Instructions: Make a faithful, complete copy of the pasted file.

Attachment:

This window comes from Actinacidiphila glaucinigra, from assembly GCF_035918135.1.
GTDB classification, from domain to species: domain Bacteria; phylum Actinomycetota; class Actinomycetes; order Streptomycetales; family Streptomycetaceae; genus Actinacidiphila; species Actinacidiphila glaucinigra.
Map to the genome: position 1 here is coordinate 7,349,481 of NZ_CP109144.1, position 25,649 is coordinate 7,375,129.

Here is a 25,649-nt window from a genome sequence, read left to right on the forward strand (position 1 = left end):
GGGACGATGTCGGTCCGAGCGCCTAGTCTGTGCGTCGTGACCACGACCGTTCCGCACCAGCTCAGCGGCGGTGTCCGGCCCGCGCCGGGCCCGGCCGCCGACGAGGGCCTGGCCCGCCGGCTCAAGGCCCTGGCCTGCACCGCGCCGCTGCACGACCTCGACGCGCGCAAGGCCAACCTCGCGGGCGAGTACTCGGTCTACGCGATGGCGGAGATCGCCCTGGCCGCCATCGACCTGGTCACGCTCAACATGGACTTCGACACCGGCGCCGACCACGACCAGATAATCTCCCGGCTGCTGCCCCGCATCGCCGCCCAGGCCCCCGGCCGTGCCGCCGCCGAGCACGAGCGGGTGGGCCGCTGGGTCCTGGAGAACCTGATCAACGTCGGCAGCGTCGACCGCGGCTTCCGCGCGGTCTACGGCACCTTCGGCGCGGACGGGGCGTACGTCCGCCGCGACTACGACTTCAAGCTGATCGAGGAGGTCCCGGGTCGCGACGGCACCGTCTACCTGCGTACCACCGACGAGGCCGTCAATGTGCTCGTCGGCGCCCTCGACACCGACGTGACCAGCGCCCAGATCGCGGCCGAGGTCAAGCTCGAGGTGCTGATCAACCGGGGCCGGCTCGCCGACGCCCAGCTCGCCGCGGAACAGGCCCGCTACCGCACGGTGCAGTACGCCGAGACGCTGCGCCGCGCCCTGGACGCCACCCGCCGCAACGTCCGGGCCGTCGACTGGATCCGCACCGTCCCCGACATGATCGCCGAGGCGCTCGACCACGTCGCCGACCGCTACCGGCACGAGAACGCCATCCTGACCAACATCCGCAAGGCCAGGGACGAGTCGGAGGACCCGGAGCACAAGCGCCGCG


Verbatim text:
This window comes from Actinacidiphila glaucinigra, from assembly GCF_035918135.1.
GTDB classification, from domain to species: domain Bacteria; phylum Actinomycetota; class Actinomycetes; order Streptomycetales; family Streptomycetaceae; genus Actinacidiphila; species Actinacidiphila glaucinigra.
Map to the genome: position 1 here is coordinate 7,349,481 of NZ_CP109144.1, position 25,649 is coordinate 7,375,129.

Here is a 25,649-nt window from a genome sequence, read left to right on the forward strand (position 1 = left end):
GGGACGATGTCGGTCCGAGCGCCTAGTCTGTGCGTCGTGACCACGACCGTTCCGCACCAGCTCAGCGGCGGTGTCCGGCCCGCGCCGGGCCCGGCCGCCGACGAGGGCCTGGCCCGCCGGCTCAAGGCCCTGGCCTGCACCGCGCCGCTGCACGACCTCGACGCGCGCAAGGCCAACCTCGCGGGCGAGTACTCGGTCTACGCGATGGCGGAGATCGCCCTGGCCGCCATCGACCTGGTCACGCTCAACATGGACTTCGACACCGGCGCCGACCACGACCAGATAATCTCCCGGCTGCTGCCCCGCATCGCCGCCCAGGCCCCCGGCCGTGCCGCCGCCGAGCACGAGCGGGTGGGCCGCTGGGTCCTGGAGAACCTGATCAACGTCGGCAGCGTCGACCGCGGCTTCCGCGCGGTCTACGGCACCTTCGGCGCGGACGGGGCGTACGTCCGCCGCGACTACGACTTCAAGCTGATCGAGGAGGTCCCGGGTCGCGACGGCACCGTCTACCTGCGTACCACCGACGAGGCCGTCAATGTGCTCGTCGGCGCCCTCGACACCGACGTGACCAGCGCCCAGATCGCGGCCGAGGTCAAGCTCGAGGTGCTGATCAACCGGGGCCGGCTCGCCGACGCCCAGCTCGCCGCGGAACAGGCCCGCTACCGCACGGTGCAGTACGCCGAGACGCTGCGCCGCGCCCTGGACGCCACCCGCCGCAACGTCCGGGCCGTCGACTGGATCCGCACCGTCCCCGACATGATCGCCGAGGCGCTCGACCACGTCGCCGACCGCTACCGGCACGAGAACGCCATCCTGACCAACATCCGCAAGGCCAGGGACGAGTCGGAGGACCCGGAGCACAAGCGCCGCG